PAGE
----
Simulations Added to IT Exam Prep
BackBy Daniel Margolis, Associate Editor —
Transcender, a division of Kaplan IT Learning, has added performance-based simulations to its practice exams for the Microsoft SQL Server 2005 Implementation and Maintenance certification exam (70-431).
Each Transcender practice exam includes six simulations that require execution of IT tasks in a simulated work environment, designed to emulate what an IT professional experiences in the actual test. The tests, in turn, are intended to effectively evaluate real-world competency.
“On the 70-431 exam, there is a set of simulations that function just like the SQL Enterprise Manager,” said Jim McDonnell, Kaplan IT Learning chief technology officer. “So, what we’ve done in our product is, in addition to practice test multiple-choice questions, we’ve got some simulations in there, and customers can experience those as they relate to the learning objectives covered on that exam.”
There are six major learning objectives within 70-431: installing and configuring SQL Server 2005, implementing high availability and disaster recovery, supporting data consumers, maintaining databases, monitoring and troubleshooting SQL Server performance, and creating and implementing database objects.
“They’re actually pretty complex items, and our simulations have to try to approximate what people will see relative to the real exam, so we had to have simulations on those subject-matter areas, which was pretty challenging,” McDonnell said.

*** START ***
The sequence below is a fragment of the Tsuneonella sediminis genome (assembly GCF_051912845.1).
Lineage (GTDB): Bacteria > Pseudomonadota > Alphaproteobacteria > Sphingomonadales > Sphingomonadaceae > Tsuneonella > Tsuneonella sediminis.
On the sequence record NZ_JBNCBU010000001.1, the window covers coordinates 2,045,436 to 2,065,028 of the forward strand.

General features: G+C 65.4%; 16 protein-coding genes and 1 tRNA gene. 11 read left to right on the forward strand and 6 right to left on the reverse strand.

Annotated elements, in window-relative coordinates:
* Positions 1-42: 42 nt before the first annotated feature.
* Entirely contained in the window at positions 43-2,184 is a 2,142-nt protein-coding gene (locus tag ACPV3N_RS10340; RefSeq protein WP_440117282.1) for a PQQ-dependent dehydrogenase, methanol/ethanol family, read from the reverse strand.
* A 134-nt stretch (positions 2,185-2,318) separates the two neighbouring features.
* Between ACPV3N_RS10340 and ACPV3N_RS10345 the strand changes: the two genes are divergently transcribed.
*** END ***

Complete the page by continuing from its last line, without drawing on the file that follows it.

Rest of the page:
He also explained how the simulations function.
“They’re seen on the computer screen as a Windows application,” he said. “When [end-users] click on the simulation, what appears in front of them is the SQL Enterprise Manager as a Windows desktop. [Practice test takers] are presented with a scenario, which is a problem definition. They have to perform the task associated with that scenario, and they’re graded afterward.”
Kaplan feels simulations improve on other delivery methods because they are more hands-on, and they get more to the heart of whether the student learned to tackle a particular problem.
“The belief is that the actual nature of a performance-based item or question tends to measure true skill,” McDonnell said.